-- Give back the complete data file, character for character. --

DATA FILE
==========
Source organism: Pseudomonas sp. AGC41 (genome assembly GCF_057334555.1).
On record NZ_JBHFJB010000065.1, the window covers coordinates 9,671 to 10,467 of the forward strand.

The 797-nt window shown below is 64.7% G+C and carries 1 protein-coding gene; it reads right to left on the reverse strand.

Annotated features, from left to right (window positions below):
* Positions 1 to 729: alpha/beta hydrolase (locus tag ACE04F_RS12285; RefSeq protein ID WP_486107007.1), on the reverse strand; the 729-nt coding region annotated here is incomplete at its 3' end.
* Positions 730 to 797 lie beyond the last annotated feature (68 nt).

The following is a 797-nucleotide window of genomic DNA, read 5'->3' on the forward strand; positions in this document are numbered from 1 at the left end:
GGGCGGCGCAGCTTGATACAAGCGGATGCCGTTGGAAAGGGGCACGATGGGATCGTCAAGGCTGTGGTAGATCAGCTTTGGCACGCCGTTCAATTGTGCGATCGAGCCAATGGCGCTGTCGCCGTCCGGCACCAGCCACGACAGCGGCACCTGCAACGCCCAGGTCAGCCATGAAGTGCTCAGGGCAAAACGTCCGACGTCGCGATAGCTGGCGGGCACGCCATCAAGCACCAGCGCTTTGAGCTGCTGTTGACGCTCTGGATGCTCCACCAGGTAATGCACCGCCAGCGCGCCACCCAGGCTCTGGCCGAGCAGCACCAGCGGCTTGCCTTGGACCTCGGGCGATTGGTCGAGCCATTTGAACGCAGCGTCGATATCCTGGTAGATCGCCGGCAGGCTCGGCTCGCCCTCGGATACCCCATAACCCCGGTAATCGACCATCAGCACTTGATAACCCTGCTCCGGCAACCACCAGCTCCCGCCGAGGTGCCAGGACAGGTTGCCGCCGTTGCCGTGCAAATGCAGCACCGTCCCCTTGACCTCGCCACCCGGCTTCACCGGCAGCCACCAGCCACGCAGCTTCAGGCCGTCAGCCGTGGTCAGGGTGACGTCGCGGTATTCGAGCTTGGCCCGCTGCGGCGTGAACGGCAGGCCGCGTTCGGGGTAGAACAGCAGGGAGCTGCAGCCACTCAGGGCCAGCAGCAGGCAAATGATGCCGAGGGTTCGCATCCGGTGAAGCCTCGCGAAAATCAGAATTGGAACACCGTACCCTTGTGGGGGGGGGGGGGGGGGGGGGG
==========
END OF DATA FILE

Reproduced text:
Source organism: Pseudomonas sp. AGC41 (genome assembly GCF_057334555.1).
On record NZ_JBHFJB010000065.1, the window covers coordinates 9,671 to 10,467 of the forward strand.

The 797-nt window shown below is 64.7% G+C and carries 1 protein-coding gene; it reads right to left on the reverse strand.

Annotated features, from left to right (window positions below):
* Positions 1 to 729: alpha/beta hydrolase (locus tag ACE04F_RS12285; RefSeq protein ID WP_486107007.1), on the reverse strand; the 729-nt coding region annotated here is incomplete at its 3' end.
* Positions 730 to 797 lie beyond the last annotated feature (68 nt).

The following is a 797-nucleotide window of genomic DNA, read 5'->3' on the forward strand; positions in this document are numbered from 1 at the left end:
GGGCGGCGCAGCTTGATACAAGCGGATGCCGTTGGAAAGGGGCACGATGGGATCGTCAAGGCTGTGGTAGATCAGCTTTGGCACGCCGTTCAATTGTGCGATCGAGCCAATGGCGCTGTCGCCGTCCGGCACCAGCCACGACAGCGGCACCTGCAACGCCCAGGTCAGCCATGAAGTGCTCAGGGCAAAACGTCCGACGTCGCGATAGCTGGCGGGCACGCCATCAAGCACCAGCGCTTTGAGCTGCTGTTGACGCTCTGGATGCTCCACCAGGTAATGCACCGCCAGCGCGCCACCCAGGCTCTGGCCGAGCAGCACCAGCGGCTTGCCTTGGACCTCGGGCGATTGGTCGAGCCATTTGAACGCAGCGTCGATATCCTGGTAGATCGCCGGCAGGCTCGGCTCGCCCTCGGATACCCCATAACCCCGGTAATCGACCATCAGCACTTGATAACCCTGCTCCGGCAACCACCAGCTCCCGCCGAGGTGCCAGGACAGGTTGCCGCCGTTGCCGTGCAAATGCAGCACCGTCCCCTTGACCTCGCCACCCGGCTTCACCGGCAGCCACCAGCCACGCAGCTTCAGGCCGTCAGCCGTGGTCAGGGTGACGTCGCGGTATTCGAGCTTGGCCCGCTGCGGCGTGAACGGCAGGCCGCGTTCGGGGTAGAACAGCAGGGAGCTGCAGCCACTCAGGGCCAGCAGCAGGCAAATGATGCCGAGGGTTCGCATCCGGTGAAGCCTCGCGAAAATCAGAATTGGAACACCGTACCCTTGTGGGGGGGGGGGGGGGGGGGGGG